News | Vigil mourns victims of police brutality

Attendees criticize Bill 12, system of internal police investigations

On October 22, around 100 supporters and activists gathered at the third annual candlelit vigil to commemorate those who have died at the hands of the Quebec and Montreal police.

The vigil was organized by the Justice for the Victims of Police Killings Coalition. The Coalition is composed of the friends, family, and allies of Anas Bennis, Claudio Castagnetta, Ben Matson, Quilem Registre, Gladys Tolley, and Fredy Villanueva, who were all victims of police killings.

Members of the Coalition and survivors of police abuse spoke in front of the headquarters of the Fraternité des policiers et policières de Montréal. Speakers discussed their encounters with police brutality in emotion-filled speeches that stressed the importance of coming together to remember the victims.

A brass band played throughout the vigil to commemorate the dead. In lieu of a minute’s silence, a minute of loud appreciation was held, where the crowd clapped and cheered in recognition of the bravery of the victims and their relatives.

Police presence at the vigil was light, with two police cruisers parked around the corner, and two uniformed officers looking on from a distance.

Several speakers at the vigil argued that there is an endemic injustice in the system of police inquiries, pointing out that, since 1987, only two police officers have been convicted in Montreal.

Bridget Tolley spoke about her mother, Gladys Tolley, who was struck and killed by a Sûreté du Québec police cruiser near her home in 2001.

“This is my fourth year demanding justice and a public inquiry into my mother’s death.”

“The Quebec government should not even be involved when it comes to police [inquiries], they are the employers of the police,” she continued. “Why is it that everywhere else it’s a conflict of interest when this happens, but not here, not to us? If it was me that killed the police, I would be in jail right away.”

“The Quebec government should not even be involved when it comes to police [inquiries], they are the employers of the police. Why is it that everywhere else it’s a conflict of interest when this happens, but not here, not to us? If it was me that killed the police, I would be in jail right away.”

The Quebec government has denied requests from Tolley for an independent inquiry into the circumstances of her mother’s death. The police investigation was carried out by the brother of the officer who struck and killed Gladys Tolley.

In response to allegations of unfairness in police investigations, in March 2013, Quebec’s Ombudsperson Raymonde Saint-Germain gave her approval to Bill 12, which aimed to create an independent police investigation procedure.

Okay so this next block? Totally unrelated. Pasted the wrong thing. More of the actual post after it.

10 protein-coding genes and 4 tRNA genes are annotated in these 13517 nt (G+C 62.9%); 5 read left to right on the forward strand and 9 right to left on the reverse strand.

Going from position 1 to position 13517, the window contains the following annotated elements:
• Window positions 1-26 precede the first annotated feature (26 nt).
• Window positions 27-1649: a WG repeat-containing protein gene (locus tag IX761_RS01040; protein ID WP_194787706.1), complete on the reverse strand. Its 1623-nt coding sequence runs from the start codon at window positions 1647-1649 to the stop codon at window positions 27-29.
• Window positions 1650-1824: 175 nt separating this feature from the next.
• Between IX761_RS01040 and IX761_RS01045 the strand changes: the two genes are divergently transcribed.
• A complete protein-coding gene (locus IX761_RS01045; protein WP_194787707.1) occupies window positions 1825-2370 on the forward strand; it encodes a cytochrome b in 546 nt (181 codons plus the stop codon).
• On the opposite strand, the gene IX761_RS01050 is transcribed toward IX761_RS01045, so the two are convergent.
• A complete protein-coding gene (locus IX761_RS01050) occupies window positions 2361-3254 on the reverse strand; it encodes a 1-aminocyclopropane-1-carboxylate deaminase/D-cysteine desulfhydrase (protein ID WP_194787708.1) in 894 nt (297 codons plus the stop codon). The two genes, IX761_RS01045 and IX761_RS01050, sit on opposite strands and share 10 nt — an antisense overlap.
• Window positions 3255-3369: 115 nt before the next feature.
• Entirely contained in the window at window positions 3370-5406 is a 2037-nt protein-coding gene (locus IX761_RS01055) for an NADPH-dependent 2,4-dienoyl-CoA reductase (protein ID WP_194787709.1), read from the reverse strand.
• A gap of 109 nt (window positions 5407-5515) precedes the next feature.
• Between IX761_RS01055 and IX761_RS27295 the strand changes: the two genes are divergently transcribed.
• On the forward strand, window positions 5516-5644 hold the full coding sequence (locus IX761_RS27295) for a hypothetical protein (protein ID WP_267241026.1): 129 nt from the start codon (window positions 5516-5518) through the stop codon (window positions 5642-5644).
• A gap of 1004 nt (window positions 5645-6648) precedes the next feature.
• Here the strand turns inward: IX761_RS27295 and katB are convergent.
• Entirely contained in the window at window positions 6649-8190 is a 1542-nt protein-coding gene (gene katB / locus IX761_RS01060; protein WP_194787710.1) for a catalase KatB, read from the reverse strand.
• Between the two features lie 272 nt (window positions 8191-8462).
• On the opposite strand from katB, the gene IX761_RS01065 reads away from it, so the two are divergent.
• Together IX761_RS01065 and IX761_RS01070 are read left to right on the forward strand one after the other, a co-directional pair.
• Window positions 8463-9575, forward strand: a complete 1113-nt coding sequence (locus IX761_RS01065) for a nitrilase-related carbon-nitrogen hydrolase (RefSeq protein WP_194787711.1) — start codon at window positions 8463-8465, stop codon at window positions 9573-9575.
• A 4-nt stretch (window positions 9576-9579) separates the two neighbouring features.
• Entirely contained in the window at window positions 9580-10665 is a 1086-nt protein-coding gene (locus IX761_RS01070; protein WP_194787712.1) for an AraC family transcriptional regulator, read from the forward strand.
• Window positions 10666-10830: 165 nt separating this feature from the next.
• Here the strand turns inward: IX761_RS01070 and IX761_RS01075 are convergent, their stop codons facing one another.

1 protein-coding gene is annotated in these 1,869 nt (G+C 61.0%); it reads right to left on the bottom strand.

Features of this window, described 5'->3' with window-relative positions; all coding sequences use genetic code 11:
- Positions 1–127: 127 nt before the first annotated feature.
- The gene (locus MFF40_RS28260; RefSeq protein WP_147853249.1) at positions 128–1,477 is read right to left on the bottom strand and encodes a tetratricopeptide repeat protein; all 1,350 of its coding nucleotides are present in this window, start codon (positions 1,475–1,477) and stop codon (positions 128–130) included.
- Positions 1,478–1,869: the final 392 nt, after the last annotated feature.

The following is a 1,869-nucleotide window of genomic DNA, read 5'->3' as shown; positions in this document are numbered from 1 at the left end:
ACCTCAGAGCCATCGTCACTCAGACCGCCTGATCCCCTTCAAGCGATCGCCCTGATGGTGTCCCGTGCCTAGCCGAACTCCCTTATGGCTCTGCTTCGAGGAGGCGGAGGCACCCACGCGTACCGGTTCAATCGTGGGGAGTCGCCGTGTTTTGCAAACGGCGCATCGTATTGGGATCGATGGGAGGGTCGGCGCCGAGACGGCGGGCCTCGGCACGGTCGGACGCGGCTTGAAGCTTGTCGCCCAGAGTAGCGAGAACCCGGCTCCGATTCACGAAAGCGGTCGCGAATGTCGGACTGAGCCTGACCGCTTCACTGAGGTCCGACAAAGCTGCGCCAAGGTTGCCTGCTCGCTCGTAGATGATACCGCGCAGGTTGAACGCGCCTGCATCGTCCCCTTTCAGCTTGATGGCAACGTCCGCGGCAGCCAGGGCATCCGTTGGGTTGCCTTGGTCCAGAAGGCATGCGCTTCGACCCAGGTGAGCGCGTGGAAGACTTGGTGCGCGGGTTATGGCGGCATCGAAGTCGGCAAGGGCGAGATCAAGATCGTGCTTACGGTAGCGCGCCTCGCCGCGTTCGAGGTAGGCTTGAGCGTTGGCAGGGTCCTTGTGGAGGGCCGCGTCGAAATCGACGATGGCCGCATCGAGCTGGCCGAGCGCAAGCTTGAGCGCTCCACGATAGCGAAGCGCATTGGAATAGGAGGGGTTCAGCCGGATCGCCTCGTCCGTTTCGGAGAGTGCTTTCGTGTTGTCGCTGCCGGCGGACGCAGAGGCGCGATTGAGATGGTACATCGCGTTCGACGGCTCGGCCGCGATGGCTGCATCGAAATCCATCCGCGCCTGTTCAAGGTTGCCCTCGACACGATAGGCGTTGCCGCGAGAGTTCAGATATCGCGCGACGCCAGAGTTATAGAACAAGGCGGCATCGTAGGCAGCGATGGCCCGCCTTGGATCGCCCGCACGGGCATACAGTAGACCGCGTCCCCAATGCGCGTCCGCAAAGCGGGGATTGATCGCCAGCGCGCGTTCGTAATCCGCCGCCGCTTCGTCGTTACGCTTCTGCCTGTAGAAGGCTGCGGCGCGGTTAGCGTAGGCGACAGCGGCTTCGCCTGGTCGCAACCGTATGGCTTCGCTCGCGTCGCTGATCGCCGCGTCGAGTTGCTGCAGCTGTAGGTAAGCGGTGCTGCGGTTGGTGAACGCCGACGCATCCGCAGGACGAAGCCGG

While Saint-Germain stated that the bill “strikes a balance between the public interest and respect of the rights of all involved,” detractors say that any consultation of police opinion in such cases amounts to a conflict of interest.

The Coalition contre la Répression et les Abus Policiers – or Coalition Against Police Repression and Abuse – has independently documented a list of people who have died at the hands of the police since 1987 across Canada. In Montreal alone, there are 51 people alleged to have died following a police intervention. The most recent death was that of Abraham Isidore Havis, who died on August 17 after an altercation with police.

Jaggi Singh, a social justice activist, told The Daily that Bill 12 is nonetheless a step in the right direction. “I think recently these [issues] have been catching on. The very fact that the government has been talking about a Commission, beyond the ‘police investigating police,’ is just an example of that. That never would [have] happened without popular pressure.”

“We’re highlighting the fact that the police can act with impunity. The police killings and police brutality show that.”

“What ends up happening is that every incident of police brutality or police killing is seen in isolation,” Singh continued, “or it is seen as something that has specific circumstances and the structural issues are never addressed. So I definitely do think it’s a structural thing.”

Speakers and attendees at the vigil agreed that viewing these acts of police violence in isolation is dangerous.

A young woman, who asked to remain anonymous because she herself is under police investigation, told The Daily in French, “We think these are isolated incidents but they’re not at all. […] This is the kind of thing you see every day.”

“[The police] work with complete impunity, knowing they’re not filmed. They make arbitrary arrests that are really abusive. These happen every day, yet no one knows about it,” she continued.

“What people in power count on is people’s ability to forget,” said Singh. “What this vigil is about is memory. Remembering who those folks were, that they have stories to share and that they had loved ones and interests in life.”

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